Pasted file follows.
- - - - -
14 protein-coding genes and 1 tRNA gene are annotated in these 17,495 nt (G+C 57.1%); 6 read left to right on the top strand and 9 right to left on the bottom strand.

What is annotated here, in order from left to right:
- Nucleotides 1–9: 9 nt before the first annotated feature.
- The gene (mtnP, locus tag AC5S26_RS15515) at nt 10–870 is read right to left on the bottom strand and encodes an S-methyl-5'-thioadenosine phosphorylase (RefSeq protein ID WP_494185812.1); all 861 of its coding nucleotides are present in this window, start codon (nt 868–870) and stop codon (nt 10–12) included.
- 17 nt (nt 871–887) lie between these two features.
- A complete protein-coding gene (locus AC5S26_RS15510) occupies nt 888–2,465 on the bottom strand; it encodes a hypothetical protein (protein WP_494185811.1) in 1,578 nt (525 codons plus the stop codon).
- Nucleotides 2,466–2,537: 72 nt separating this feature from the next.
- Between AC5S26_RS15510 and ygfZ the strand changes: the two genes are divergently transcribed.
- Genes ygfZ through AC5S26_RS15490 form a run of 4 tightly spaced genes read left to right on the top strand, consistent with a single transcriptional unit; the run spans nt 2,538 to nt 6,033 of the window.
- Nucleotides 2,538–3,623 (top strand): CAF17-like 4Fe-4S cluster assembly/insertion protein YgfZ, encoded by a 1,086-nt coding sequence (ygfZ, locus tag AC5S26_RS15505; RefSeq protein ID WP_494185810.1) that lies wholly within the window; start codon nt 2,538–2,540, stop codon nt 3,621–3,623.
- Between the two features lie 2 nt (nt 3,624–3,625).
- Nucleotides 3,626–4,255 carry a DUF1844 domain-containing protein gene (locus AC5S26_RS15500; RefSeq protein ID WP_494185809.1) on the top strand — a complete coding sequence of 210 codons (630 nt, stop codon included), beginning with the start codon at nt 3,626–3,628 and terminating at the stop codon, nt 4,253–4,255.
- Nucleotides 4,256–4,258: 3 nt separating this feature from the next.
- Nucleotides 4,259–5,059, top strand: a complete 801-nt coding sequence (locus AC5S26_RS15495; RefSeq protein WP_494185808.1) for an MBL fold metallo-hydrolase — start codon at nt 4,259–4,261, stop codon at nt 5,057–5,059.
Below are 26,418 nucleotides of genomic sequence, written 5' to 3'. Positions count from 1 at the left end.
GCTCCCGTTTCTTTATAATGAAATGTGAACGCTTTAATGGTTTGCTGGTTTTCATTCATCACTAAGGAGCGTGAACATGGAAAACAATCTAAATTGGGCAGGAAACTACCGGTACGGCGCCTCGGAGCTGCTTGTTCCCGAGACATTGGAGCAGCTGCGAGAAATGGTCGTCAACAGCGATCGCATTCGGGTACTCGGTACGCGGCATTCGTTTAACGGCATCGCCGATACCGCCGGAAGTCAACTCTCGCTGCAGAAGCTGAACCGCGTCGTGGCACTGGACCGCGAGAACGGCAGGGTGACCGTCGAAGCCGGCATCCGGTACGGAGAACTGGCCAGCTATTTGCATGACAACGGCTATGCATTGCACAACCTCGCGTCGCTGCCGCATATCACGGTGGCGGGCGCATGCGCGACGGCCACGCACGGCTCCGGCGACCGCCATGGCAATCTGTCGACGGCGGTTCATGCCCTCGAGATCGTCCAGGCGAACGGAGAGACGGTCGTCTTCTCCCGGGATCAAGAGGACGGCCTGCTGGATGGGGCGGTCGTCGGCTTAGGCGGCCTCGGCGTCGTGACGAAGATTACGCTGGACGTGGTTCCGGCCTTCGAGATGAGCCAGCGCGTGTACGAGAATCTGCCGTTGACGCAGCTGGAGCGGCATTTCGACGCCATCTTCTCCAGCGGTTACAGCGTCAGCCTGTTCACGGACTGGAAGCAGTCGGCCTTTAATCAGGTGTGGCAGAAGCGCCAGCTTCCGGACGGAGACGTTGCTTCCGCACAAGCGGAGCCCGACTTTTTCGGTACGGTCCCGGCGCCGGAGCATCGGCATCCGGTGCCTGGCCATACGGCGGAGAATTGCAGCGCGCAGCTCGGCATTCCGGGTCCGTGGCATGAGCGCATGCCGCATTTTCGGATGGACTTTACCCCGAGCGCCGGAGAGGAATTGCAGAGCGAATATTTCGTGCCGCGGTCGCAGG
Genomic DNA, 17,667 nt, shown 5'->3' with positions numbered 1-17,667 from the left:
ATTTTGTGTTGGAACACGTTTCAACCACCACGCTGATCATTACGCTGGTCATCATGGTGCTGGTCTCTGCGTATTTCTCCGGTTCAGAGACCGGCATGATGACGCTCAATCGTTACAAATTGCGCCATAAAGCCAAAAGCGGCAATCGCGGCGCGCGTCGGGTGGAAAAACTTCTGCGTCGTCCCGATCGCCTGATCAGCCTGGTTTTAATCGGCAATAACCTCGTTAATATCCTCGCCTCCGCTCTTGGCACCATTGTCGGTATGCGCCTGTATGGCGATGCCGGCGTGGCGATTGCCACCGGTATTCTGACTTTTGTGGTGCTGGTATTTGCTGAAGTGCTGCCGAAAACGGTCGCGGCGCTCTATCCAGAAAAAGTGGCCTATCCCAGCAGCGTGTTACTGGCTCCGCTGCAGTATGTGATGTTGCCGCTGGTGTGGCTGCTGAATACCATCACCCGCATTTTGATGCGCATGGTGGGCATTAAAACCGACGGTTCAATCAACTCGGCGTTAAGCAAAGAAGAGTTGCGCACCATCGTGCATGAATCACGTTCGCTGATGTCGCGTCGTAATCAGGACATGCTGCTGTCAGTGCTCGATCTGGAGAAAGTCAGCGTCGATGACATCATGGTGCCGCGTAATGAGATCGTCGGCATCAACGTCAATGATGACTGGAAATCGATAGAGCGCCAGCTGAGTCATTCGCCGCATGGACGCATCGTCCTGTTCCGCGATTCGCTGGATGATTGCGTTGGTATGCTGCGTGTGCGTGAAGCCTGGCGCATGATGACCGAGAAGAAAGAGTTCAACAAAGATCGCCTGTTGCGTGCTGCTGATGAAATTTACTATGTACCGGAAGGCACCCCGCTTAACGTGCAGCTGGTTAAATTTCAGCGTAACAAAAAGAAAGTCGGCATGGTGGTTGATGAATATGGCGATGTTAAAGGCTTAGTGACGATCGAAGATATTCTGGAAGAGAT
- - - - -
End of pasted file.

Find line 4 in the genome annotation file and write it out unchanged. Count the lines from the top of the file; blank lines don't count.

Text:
- The gene (mtnP, locus tag AC5S26_RS15515) at nt 10–870 is read right to left on the bottom strand and encodes an S-methyl-5'-thioadenosine phosphorylase (RefSeq protein ID WP_494185812.1); all 861 of its coding nucleotides are present in this window, start codon (nt 868–870) and stop codon (nt 10–12) included.